If you come to realize that your child is stealing money from you, you must take a breath before initiating a confrontation. First, be absolutely certain that your child stole the money. The only real way to do this is by catching the child in the act. Otherwise, there's room for doubt. If you are sure your child is stealing money from you, then you will need to approach the problem calmly and set appropriate consequences for your child's actions.
Deal with your feelings. Do not go after your child in a rage. You will need to be calm and in control when interacting with your child. Remember that you should always model proper behavior, and your child will learn anger management from you. Your child will respect you more if you are confident and authoritative. Losing your temper is going to put your child in the position of facing your anger first and your words and their meaning second. Your words and their meaning are most important here, so start by getting your emotions under control.
Consider the reasons that children steal. These reasons can include lack of self-control, a need for control of a situation, a craving for attention or pressure from friends. You can expect that the child's reasons may be related to one of those. While none of these is an acceptable excuse, it can be helpful to deal with the issue behind the action when dealing with the action itself.
Begin by telling the child that you know he took money that was not his to take. If the child is under age nine, don't ask why he took it. That makes him choose between lying or telling the truth and getting punished. Most children would choose to lie. Instead, tell him it was wrong to take money instead of asking for it.
Ask the child to explain himself. If the child is over age nine, you can ask him to explain his reasons for taking the money. Listen to his reasons without interrupting. Tell him that his actions were wrong, regardless of the reason, and ask him what he could have done instead.
Don't call your child a thief, a liar or other names. Name-calling can make the child believe that he is these things, and he will continue the behavior.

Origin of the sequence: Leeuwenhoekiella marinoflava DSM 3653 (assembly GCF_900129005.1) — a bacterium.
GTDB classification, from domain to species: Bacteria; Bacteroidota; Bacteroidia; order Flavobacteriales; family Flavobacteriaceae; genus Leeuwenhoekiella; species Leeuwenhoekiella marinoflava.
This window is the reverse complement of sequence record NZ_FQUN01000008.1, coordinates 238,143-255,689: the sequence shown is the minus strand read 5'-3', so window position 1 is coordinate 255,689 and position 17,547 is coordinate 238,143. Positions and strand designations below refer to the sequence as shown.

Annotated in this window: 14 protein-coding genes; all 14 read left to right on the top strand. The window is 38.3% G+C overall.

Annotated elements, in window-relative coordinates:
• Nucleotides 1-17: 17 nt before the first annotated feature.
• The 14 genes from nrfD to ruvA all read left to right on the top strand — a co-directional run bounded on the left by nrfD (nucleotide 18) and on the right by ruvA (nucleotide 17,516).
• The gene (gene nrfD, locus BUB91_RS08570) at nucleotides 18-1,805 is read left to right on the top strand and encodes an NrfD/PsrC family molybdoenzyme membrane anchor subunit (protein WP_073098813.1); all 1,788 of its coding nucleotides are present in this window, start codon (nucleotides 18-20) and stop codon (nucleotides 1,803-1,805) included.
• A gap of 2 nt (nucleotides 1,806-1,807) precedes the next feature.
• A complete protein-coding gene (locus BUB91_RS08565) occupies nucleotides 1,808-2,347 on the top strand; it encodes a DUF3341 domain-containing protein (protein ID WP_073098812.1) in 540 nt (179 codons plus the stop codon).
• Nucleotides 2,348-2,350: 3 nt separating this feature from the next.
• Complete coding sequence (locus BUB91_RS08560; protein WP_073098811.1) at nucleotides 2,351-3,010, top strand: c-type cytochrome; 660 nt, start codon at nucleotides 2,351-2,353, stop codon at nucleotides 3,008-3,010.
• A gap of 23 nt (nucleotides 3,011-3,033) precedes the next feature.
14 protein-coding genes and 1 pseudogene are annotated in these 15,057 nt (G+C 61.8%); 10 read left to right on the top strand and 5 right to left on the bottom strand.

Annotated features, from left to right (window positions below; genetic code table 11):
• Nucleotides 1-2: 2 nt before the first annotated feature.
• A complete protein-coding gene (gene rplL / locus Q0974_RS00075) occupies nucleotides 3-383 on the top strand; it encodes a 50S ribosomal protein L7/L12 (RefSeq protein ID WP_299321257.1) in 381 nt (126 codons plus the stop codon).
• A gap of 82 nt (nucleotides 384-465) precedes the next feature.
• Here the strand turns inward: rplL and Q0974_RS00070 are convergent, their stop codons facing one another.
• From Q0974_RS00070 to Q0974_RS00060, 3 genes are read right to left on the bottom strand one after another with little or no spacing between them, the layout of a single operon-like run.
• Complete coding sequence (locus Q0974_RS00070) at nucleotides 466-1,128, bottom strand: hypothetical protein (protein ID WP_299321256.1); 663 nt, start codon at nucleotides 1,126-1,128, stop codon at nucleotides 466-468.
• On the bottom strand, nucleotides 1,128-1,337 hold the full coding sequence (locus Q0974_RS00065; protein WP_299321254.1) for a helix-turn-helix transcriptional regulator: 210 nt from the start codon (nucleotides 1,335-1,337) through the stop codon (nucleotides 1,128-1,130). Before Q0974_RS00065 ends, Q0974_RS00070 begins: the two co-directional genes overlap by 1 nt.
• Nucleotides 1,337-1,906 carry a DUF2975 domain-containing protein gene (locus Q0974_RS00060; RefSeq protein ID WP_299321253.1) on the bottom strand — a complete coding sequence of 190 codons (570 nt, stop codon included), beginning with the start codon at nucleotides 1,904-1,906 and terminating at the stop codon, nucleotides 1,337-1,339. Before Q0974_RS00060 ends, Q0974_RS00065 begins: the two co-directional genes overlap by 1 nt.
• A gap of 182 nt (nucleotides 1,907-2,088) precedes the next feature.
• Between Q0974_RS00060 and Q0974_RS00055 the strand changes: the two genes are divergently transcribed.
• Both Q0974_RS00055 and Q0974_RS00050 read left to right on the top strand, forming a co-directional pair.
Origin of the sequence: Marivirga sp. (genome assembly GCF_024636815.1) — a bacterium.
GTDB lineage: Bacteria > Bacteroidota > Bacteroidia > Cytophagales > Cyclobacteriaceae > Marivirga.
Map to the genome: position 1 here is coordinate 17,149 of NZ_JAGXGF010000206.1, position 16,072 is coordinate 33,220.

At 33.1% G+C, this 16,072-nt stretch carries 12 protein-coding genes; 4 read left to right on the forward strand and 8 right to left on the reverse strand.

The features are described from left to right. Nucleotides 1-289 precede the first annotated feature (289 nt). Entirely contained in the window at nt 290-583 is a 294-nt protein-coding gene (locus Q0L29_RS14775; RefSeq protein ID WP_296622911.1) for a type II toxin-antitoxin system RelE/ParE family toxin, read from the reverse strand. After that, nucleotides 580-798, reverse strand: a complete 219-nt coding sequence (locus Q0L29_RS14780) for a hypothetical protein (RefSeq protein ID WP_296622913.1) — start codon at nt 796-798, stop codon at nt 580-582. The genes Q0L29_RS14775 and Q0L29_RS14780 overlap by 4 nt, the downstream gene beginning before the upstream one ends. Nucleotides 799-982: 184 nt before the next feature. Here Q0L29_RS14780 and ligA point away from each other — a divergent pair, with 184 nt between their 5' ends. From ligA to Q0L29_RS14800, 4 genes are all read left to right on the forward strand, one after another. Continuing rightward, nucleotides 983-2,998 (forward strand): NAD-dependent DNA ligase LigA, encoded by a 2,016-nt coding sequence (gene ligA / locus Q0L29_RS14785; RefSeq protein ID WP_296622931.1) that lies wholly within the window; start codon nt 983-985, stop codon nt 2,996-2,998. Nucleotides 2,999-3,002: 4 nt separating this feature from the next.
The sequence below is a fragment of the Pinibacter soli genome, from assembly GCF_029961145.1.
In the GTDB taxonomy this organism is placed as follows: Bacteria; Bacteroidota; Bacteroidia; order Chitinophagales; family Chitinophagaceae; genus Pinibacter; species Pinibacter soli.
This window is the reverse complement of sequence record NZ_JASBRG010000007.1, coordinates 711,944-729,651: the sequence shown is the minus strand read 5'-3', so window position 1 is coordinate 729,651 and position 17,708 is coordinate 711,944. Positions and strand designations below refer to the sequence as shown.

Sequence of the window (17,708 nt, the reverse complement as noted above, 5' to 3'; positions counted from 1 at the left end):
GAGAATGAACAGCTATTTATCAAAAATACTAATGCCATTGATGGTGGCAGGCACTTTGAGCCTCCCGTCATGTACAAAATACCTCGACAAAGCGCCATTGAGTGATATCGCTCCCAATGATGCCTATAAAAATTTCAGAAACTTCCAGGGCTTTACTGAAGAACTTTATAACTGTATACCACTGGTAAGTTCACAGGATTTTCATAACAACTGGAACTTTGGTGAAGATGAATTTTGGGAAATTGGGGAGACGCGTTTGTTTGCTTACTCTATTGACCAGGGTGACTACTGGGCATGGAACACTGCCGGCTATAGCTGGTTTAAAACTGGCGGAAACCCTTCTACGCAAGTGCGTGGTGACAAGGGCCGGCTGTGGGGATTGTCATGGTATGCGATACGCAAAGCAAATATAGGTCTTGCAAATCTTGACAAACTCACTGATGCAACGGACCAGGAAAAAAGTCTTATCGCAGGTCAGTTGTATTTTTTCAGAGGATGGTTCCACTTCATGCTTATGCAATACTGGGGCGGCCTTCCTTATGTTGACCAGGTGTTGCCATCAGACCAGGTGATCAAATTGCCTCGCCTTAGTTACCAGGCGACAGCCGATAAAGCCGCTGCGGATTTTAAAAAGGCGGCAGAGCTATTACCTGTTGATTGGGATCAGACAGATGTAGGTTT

Discuss expectations. Provide an appropriate consequence that includes earning back the money to return to you. The punishment may also involve a loss of privileges until the money has been returned. Do not remove the consequence until it has been fulfilled. Consistency shows your child that you mean what you say and that he can rely on you.
Consider the long term. If you suspect he wanted attention, work out a way for you to give him more time with you. If friends pressured him, talk about the meaning of friendship, and limit his interactions with these "friends." If he wanted something he couldn't buy himself, think of offering a way for him to earn the money he wants for making purchases.
Keep your money in a safer place until your child earns back trust. Do not eye him with suspicion for weeks afterward, as it will make him feel he is not worthy of trust. All the same, remove temptation for a while. Giving him another chance will help you both move on.
Don't blame yourself. You're a good parent if you deal with the situation in an adult manner by setting expectations.
Teens need to understand the true cost of workplace and employee theft and realize it not only affects the business, it can also have a lasting effect on their personal lives.
What's the harm in cable stealing? A lot, if you've got kids.
It is important to note that if your children is caught stealing something, it does not necessarily mean that you are a bad parent, nor is he destined for a life of crime. In fact, stealing is a fairly common problem in early childhood.